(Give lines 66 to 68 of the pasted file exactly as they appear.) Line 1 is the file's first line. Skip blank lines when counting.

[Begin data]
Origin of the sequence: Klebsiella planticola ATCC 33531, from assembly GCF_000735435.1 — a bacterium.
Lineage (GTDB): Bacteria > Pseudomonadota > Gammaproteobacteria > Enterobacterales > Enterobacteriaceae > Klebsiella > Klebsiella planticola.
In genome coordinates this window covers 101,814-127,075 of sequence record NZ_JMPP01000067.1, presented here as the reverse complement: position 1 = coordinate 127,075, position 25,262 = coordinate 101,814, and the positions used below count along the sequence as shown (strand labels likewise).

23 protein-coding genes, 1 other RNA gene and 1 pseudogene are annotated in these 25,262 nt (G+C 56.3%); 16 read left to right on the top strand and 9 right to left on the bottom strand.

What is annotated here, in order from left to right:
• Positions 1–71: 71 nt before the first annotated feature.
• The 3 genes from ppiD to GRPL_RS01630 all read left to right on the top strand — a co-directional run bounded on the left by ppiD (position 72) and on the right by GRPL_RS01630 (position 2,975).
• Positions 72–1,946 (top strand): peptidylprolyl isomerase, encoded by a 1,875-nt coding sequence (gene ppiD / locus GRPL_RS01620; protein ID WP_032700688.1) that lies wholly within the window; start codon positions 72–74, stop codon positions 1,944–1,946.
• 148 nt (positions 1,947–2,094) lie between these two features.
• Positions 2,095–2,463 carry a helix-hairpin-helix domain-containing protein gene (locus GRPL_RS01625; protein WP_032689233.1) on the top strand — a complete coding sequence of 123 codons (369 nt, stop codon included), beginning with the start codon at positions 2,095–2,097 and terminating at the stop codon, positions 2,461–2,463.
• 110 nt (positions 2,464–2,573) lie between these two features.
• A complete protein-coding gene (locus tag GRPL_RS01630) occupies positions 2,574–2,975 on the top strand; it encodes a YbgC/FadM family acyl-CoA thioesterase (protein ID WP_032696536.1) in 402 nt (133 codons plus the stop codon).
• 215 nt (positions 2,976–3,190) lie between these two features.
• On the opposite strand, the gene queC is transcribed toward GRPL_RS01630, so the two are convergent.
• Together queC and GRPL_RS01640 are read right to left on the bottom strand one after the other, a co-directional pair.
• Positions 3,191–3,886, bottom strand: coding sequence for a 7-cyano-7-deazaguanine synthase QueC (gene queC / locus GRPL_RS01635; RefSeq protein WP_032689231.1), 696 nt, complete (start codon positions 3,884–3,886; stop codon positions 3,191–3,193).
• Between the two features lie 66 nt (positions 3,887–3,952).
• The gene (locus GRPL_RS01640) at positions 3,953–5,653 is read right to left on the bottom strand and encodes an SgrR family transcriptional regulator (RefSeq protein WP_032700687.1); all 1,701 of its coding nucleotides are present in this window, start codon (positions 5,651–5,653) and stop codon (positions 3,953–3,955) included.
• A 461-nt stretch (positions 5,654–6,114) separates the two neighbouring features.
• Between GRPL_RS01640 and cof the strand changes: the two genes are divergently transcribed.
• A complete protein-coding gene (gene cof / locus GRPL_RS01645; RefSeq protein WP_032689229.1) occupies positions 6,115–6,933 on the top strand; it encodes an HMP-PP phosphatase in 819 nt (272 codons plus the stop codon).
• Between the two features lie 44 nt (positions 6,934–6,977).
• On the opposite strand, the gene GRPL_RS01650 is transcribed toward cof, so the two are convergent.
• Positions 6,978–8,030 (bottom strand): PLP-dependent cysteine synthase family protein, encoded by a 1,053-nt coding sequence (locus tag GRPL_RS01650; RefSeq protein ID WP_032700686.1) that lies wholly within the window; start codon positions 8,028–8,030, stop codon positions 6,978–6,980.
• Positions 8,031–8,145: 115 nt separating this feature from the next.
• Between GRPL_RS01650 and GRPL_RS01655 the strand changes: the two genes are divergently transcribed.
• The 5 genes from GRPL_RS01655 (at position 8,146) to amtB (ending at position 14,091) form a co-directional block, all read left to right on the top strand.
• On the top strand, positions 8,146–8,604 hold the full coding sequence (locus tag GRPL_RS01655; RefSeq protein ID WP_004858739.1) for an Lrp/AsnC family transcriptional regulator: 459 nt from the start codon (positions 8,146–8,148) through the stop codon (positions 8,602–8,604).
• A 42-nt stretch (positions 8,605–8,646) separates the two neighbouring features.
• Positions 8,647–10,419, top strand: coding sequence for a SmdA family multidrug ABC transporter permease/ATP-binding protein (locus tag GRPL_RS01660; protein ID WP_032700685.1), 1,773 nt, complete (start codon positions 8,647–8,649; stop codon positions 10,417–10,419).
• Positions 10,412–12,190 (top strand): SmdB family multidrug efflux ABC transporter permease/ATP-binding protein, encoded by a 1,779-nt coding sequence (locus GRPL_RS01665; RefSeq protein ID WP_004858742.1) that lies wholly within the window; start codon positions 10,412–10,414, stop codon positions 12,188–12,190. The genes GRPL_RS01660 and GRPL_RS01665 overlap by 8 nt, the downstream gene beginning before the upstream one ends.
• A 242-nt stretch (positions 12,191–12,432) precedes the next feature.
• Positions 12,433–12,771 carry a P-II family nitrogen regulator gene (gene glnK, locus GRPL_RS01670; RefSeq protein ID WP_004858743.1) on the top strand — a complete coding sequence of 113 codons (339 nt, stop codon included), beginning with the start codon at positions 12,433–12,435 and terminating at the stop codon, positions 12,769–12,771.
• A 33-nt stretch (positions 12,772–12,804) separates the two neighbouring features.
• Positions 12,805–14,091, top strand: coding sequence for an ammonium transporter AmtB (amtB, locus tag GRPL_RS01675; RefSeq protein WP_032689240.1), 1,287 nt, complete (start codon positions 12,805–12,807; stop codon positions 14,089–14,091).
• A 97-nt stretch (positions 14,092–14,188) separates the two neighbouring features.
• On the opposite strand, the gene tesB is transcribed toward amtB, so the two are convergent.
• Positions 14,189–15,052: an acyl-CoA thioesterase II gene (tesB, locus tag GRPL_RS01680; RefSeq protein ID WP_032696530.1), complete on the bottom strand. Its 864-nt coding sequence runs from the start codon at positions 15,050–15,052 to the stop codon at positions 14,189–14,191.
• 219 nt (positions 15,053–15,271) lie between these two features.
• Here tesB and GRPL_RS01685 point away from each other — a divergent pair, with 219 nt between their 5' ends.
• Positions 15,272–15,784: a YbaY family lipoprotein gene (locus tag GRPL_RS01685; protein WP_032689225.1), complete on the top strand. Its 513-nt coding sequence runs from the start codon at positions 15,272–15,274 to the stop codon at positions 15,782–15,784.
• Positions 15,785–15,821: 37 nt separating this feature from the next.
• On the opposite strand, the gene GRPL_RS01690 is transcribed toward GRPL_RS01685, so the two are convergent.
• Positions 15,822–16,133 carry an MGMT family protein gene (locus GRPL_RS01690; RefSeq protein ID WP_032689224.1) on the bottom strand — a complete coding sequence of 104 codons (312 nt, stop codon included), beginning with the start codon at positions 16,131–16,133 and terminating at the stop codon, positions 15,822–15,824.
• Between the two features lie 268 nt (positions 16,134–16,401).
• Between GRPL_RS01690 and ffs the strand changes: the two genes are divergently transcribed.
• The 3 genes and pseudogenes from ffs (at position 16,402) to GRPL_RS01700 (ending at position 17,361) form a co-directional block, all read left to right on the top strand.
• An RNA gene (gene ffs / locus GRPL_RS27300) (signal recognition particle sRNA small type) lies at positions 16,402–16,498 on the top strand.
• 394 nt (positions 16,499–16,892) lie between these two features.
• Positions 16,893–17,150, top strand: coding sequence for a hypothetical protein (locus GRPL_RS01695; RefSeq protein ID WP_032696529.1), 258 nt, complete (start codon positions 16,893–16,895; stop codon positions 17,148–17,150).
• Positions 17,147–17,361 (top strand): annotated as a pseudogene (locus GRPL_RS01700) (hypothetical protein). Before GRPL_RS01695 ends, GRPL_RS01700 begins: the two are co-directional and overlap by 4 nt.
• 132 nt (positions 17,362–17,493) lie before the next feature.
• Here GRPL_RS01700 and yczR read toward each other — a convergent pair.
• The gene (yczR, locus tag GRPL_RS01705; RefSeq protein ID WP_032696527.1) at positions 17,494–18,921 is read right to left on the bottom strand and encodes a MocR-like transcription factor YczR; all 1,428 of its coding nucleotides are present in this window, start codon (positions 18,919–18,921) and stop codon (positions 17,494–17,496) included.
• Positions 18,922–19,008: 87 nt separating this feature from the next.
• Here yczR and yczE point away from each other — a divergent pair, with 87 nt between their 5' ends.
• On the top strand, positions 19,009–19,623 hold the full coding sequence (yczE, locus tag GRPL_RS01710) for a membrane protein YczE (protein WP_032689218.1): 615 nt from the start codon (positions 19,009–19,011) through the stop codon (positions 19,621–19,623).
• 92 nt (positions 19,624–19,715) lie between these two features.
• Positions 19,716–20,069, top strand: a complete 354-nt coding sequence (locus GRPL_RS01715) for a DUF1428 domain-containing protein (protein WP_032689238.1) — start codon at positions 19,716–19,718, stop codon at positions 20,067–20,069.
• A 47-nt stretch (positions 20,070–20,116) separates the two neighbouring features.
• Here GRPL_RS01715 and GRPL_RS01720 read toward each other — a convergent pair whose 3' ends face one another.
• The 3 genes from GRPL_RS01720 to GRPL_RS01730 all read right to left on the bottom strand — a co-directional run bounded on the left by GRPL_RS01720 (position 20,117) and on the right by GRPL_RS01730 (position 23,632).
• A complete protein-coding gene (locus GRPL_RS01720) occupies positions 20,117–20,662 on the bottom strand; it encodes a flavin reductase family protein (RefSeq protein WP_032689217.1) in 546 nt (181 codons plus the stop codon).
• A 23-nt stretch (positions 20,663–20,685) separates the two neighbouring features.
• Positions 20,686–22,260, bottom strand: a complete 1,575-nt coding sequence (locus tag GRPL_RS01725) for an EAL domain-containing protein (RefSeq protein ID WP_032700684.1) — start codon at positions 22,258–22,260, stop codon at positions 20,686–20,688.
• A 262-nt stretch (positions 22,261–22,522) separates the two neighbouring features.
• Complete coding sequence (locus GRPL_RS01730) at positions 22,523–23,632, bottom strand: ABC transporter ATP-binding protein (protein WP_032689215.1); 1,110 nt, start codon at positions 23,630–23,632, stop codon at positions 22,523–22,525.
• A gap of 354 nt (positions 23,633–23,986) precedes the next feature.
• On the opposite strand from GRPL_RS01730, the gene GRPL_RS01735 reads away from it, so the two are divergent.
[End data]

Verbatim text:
• A 262-nt stretch (positions 22,261–22,522) separates the two neighbouring features.
• Complete coding sequence (locus GRPL_RS01730) at positions 22,523–23,632, bottom strand: ABC transporter ATP-binding protein (protein WP_032689215.1); 1,110 nt, start codon at positions 23,630–23,632, stop codon at positions 22,523–22,525.
• A gap of 354 nt (positions 23,633–23,986) precedes the next feature.